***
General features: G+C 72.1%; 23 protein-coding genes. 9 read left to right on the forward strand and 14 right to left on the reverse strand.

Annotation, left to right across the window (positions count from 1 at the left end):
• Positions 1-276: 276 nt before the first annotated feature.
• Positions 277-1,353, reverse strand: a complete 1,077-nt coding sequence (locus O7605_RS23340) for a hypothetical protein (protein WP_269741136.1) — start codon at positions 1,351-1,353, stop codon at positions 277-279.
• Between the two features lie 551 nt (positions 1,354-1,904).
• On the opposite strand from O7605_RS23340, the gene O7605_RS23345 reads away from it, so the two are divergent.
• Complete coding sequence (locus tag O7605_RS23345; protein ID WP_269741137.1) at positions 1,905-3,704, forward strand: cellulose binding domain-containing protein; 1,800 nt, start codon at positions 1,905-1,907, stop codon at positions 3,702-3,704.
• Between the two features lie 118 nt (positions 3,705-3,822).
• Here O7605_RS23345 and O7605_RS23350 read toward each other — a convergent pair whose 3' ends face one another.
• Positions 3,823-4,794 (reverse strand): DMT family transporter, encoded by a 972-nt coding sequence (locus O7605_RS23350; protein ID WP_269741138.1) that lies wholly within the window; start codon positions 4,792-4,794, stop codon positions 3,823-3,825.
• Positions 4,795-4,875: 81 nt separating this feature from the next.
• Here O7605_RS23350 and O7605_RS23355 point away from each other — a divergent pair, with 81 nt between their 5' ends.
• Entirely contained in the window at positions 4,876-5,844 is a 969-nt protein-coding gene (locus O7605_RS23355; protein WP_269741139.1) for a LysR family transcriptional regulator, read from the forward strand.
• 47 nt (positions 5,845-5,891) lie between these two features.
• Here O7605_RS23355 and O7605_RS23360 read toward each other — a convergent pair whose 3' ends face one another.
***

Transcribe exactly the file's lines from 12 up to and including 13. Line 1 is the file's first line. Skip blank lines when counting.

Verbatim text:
• Here O7605_RS23350 and O7605_RS23355 point away from each other — a divergent pair, with 81 nt between their 5' ends.
• Entirely contained in the window at positions 4,876-5,844 is a 969-nt protein-coding gene (locus O7605_RS23355; protein WP_269741139.1) for a LysR family transcriptional regulator, read from the forward strand.